Steelman, for her part, rolled out a potent endorsement from former Alaska Gov. Sarah Palin (R), who campaigned in Missouri with the former state treasurer in recent days.
McCaskill’s aides believe all three candidates have significant flaws. The campaign has been chomping at the bit to have a clear frontrunner with whom to make a contrast.
Her campaign even released three ads, each knocking one of the potential GOP nominees. The one that was most intriguing was a rather tepid “attack” against Akin for being too conservative. That appeared to be an effort to boost Akin in the primary, in hopes he will squeak out a victory.
McCaskill has spent more than $850,000 on TV and radio ads in the past three weeks, according to a Republican tracking the buys.
Whomever the winner is tonight, Democrats look forward to bringing up his or her negatives rather quickly.
“Up until this point, because of the outside advertising and because the primary has given the lackluster candidates cover, it has been a referendum on McCaskill,” said a Democratic operative familiar with the race. “But starting Wednesday, that dynamic changes.”
Indeed, McCaskill has been buffetted this cycle by millions of dollars in outside attack ads that have emphasized her connection to President Barack Obama, who is almost certain to lose the Show-Me state. If she is to have a real shot of coming back to the Senate next year, McCaskill and her allies will have to knock her opponent down quickly — and hard.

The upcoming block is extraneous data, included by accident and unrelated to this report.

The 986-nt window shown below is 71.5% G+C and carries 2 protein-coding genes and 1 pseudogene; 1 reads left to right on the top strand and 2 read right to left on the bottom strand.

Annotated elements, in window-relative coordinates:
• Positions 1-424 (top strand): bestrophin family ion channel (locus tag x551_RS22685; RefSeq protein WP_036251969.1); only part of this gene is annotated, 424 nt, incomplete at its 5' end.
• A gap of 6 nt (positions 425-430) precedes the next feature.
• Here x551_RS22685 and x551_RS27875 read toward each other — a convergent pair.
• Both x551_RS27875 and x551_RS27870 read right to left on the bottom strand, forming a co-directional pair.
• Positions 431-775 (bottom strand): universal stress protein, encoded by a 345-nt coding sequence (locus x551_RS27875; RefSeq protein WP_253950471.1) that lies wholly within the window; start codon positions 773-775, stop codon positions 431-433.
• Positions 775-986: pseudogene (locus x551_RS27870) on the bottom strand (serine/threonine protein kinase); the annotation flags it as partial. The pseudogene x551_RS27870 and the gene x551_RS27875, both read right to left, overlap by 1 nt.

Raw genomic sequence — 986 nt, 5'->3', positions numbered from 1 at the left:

Watch for that effort to begin as soon as the GOP nominee is decided tonight.
This is a race Democrats in Washington, D.C., did not want. In redistricting, the home of Rep. Russ Carnahan, who is white, was drawn into the same urban St. Louis district as the home of Rep. William Lacy Clay, who is black. Carnahan’s current district was essentially dismantled in the redraw, which left him with an unenviable choice. He could run in the 1st, a safe Democratic majority-minority seat, against a fellow Democratic Member; he could run in the newly-configured open 2nd district, which is GOP-leaning; or he could retire or run for another office.
He chose the first option, to the considerable chagrin of top Democrats such as Rep. Steve Israel (N.Y.), chairman of the Democratic Congressional Campaign Committee. Israel and others had tried to persuade him to run in 2nd, where he would have had a shot at picking up a GOP seat.
The day of the primary, it seems like Carnahan probably didn’t make the right choice. Insiders see Clay poised for a solid victory. A poll by SurveyUSA in the field late last week found Clay leading a horse-race matchup of likely Democratic primary voters 56 percent to Carnahan’s 35 percent. Only a third of Carnahan’s current constituents were drawn into the newly configured 1st, which put him at a disadvantage from the start of his campaign.
While the Carnahan name is powerful and well-known in Missouri — members of his family have held most of the top elective offices in the state — the Clay name is probably more potent in the 1st district. Clay’s father served as a Member from 1969 through 2000 and was directly succeeded by his son. The Clay reign looks like it will continue for at least two more years.